Who Leads the You, Me, & ADHD Group Discussion?

Taylor J. penned most of the essays. She is a book fan-turned-friend who has the “lived experience” with ADHD from many angles.

  1. She has ADHD, diagnosed just a few years ago.
  2. At least one of her parents and siblings have ADHD.
  3. Her husband was diagnosed shortly after she was.
  4. As for her four children and ADHD? Well, that’s an unfolding story. Stay tuned.

(Update: Read about what happened when her eldest, age 7, started stimulant medication:  ADHD, Empathy & “Raising a Narcissist”)

Author and blogger Jaclyn Paul took up leadership with the chapter on medication. How Can Medication Help ADHD 

Read or Listen to the Book

Here are links to sources for purchasing the paperback and audio version of Is It You, Me, or Adult A.D.D.?:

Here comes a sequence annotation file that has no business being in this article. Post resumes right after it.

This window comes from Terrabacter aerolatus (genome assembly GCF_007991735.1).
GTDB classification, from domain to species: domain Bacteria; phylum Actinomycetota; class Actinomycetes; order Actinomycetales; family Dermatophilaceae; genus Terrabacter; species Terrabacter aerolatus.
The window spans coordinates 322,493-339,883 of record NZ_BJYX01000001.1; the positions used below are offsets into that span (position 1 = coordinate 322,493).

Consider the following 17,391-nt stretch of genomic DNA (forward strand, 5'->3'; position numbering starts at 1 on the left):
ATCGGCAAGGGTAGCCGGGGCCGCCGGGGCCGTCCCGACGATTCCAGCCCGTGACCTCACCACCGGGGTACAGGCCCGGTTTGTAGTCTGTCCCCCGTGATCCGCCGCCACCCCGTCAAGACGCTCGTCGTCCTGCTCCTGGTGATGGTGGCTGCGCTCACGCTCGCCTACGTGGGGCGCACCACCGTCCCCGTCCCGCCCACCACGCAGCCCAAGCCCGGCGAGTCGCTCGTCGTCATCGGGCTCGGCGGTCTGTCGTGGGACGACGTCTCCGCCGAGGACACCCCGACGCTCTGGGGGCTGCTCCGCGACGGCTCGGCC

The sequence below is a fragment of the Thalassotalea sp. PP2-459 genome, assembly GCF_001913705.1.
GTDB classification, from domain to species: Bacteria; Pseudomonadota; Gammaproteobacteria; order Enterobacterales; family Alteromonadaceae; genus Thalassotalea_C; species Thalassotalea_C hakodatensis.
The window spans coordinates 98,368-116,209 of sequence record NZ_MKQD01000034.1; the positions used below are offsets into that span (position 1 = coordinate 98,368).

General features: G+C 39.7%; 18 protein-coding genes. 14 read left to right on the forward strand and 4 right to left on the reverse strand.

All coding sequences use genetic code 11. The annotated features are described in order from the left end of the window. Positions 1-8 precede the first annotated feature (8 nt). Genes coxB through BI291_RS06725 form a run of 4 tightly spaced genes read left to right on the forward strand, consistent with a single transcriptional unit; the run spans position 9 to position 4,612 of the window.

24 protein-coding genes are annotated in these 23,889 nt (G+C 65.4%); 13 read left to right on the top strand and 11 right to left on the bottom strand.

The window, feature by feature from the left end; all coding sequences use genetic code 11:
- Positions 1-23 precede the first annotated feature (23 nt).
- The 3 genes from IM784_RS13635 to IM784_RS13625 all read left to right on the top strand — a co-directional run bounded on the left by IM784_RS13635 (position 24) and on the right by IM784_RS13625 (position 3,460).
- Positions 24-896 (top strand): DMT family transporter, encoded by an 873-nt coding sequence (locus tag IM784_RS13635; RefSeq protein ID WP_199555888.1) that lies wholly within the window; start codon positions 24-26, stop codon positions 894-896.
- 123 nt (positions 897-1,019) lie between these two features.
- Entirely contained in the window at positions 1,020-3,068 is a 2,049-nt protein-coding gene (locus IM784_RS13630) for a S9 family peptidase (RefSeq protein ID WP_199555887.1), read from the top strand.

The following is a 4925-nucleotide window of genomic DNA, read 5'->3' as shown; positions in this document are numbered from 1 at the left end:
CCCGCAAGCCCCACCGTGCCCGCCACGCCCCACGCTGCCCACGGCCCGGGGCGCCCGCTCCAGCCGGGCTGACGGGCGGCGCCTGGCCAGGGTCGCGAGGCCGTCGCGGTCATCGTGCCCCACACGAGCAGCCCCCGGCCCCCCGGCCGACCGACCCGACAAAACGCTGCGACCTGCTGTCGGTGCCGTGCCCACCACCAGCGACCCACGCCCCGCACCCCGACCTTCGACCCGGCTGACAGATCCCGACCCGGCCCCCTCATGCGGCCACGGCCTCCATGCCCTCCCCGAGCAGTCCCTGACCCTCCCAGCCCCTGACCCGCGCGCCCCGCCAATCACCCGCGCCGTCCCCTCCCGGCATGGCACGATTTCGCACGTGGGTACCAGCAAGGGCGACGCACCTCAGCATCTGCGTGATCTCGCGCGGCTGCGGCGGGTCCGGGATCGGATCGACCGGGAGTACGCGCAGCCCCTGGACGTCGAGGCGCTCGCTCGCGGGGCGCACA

Thank you, Taylor and Jaclyn, for joining me in creating this remarkable resource.  I couldn’t have asked for better group leaders!

You, Me, ADHD Book Club

Hyperlinks to  Each Essay

Chapter titles appearing as hyperlinks correspond to an essay in the Book Club. Click to read.

As you can see, there is plenty of room for guest essays. Let me know if you are interested and in which chapter!

Part One

From the Tunnel of Love to the Roller Coaster: Could Your Partner Have ADHD?

1    Who Has a Ticket to Ride? Spotting ADHD’s Surprising Signs

2    Laying the Track’s Foundation: What Is ADHD, Anyway?

3    Deconstructing Your Coaster: Why Each Is Unique

4    Financial Loop-the-Loops: “It’s Only Money, Honey!”

5    Driving While Distracted: The Roller Coaster Hits the Road

6    Peaks and Valleys: ADHD in the Bedroom

7    More Mystifying Twists and Turns

Part Two